Yom Kippur Camping In The Wilderness Caused Self-Reflection…Or, Something Like That
We promise ourselves many things when we’re kids. Like, we will never make our children eat green beans. Or, we will, one day, be an astronaut. While I made many promises as a kid, one of the only ones I stood by was, “I promise that I will never go camping.” That is, until this weekend.
The reasoning behind my opposition to camping was misguided at best (as my former girlfriend, now friend, likes to remind me). The only experience I had that was even remotely similar to camping was sleeping in my backyard in a tent with my brother and father. Each night outside always ended the same: my brother and father would fall into a somewhat blissful sleep and I would be wide awake, counting down the minutes till morning. At about midnight, I gave up, went inside, and cuddled into my soft bed. I figured that if sleeping in the backyard was that bad, then sleeping in the wilderness would be a hundred times worse. As it turns out, I was wrong—to the endless glee of a certain hazel-eyed girl.
So, what caused me to go venturing out into frightful territory this weekend? I guess it was just the desire to try new things. Plus, if I really did hate camping, then I needed a terrible experience to go with it, one that I could tell all the granolas I hit on in Tel Aviv (yes, that was a shameless plug for A Wider Bridge’s Israel trip). Plus, I wanted to do Yom Kippur as right as I could this year: fasting, self-reflection, and minimal electronics (all I used was a flash light). So, I went on a Moishe House trip into Cleveland National Forest to get in touch with my inner granola—oh, I mean, uh, G-d.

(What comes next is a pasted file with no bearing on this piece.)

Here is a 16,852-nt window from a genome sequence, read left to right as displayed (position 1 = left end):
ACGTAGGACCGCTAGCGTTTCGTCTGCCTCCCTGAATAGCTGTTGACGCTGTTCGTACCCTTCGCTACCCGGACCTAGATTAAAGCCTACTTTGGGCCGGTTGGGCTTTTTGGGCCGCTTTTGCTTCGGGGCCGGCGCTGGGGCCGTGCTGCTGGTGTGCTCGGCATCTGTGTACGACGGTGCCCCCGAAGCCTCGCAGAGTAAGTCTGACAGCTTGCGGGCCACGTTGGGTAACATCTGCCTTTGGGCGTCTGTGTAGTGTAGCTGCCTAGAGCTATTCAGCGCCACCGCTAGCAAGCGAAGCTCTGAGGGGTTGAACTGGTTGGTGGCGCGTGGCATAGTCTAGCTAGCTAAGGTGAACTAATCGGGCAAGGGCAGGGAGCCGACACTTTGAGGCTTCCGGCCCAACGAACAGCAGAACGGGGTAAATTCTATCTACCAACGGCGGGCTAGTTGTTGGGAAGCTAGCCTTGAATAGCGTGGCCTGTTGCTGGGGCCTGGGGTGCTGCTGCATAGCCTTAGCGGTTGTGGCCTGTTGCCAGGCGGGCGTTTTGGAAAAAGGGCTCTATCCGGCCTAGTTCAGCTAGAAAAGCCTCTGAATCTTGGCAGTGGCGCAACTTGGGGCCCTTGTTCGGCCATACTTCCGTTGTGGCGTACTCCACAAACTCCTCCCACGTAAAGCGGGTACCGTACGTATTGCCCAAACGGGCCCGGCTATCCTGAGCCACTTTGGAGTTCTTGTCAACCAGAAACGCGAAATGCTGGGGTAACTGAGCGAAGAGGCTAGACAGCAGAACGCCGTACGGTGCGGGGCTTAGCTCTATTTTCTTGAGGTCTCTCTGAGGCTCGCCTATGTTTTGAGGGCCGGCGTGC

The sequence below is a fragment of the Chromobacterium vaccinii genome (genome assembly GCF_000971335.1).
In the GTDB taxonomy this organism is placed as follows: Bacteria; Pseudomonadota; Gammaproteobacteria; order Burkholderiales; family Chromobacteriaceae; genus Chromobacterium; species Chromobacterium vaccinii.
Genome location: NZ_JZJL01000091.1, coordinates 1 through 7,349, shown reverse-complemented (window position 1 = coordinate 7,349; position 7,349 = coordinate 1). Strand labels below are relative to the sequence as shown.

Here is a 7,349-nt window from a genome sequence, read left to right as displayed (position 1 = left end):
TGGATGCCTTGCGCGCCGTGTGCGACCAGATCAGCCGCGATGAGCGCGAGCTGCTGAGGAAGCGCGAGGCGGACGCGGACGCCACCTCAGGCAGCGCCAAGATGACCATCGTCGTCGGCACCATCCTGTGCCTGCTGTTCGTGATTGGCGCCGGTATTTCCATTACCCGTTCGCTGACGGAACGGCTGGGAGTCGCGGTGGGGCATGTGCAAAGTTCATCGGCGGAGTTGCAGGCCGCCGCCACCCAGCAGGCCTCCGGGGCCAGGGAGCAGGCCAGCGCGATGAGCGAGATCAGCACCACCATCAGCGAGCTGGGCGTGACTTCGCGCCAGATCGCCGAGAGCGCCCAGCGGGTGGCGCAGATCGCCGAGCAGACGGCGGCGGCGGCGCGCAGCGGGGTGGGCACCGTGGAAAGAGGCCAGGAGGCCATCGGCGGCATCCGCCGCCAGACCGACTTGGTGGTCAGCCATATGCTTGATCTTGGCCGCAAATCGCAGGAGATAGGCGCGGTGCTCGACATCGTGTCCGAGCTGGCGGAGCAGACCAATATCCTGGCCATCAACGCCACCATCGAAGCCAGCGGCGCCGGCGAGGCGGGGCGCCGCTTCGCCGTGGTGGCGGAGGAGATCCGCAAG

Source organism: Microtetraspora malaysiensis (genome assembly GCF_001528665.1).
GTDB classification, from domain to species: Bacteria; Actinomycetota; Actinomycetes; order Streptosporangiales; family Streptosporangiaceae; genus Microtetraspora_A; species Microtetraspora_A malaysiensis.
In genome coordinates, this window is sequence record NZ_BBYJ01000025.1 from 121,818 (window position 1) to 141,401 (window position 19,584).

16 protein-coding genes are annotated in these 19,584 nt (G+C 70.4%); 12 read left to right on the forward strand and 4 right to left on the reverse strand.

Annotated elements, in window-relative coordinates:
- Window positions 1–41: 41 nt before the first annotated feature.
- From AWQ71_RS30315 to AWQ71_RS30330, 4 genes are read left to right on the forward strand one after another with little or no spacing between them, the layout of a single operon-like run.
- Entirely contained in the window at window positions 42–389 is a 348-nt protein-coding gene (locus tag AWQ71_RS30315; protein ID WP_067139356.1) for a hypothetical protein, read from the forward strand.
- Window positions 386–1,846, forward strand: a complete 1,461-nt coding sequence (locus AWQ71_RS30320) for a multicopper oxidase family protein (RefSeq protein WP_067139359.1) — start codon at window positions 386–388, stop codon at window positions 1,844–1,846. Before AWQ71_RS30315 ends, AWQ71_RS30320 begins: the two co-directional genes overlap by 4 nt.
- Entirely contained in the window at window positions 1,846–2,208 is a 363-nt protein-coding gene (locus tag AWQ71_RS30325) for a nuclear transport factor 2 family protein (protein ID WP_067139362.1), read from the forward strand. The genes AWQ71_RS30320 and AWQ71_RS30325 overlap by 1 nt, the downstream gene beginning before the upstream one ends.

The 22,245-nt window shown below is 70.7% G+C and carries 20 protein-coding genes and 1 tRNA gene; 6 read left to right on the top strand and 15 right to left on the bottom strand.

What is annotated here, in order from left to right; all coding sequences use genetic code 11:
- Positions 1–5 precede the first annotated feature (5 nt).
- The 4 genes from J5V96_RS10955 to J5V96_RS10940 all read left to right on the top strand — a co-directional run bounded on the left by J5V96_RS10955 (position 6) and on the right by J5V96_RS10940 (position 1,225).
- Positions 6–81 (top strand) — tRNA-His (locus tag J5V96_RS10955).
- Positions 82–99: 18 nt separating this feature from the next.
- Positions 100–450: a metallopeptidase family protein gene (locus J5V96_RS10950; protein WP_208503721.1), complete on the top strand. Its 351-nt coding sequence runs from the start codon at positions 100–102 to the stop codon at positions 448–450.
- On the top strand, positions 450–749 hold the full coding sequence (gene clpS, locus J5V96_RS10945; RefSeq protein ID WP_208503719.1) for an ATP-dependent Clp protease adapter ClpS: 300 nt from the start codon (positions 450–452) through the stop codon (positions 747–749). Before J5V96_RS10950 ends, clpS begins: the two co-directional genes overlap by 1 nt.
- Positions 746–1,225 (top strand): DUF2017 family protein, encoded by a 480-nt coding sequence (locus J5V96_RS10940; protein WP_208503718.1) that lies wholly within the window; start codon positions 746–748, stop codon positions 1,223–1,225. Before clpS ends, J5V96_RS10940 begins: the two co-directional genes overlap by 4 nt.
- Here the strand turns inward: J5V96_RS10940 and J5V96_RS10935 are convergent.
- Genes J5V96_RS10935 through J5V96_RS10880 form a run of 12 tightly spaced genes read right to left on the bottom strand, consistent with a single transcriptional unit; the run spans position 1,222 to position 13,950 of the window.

So, there I was, stuck somewhere off highway 74 with seven other Jews, a $h!t ton of flies, and quite possibly several mountain lions (oh, and bees. Lots of bees. Did I mention I hate bees?). My fast from sunset to sunset actually did contain a lot of self-reflection. Mostly, I thought about the little girl I used to be, the one that would have had a panic attack at the thought of going into the wilderness for any length of time. Was I doing things that would have made her proud? How would she have reacted to me identifying as queer? Had I strayed from the path that the girl with coke bottle glasses had laid out so many years ago?
I’ll spare you the angsty details. Suffice to say the experience made me appreciate a lot. Namely, my family, my friends, and indoor plumbing. Oh, and food. And, yes, I do enjoy camping now.
(Special thanks to Nathan, Brandon, Orit, Nicole, David, Daniel, and Mayraav for putting up with my kvetching and fear of bees. Oh, and Moishe House OC for being awesome.)
Rebecca Levin is a writer and editor living in Orange County, California. She recently graduated with a degree in English from the University of California, Irvine. Rebecca is a participant on A Wider Bridge’s October 2014 Israel trip.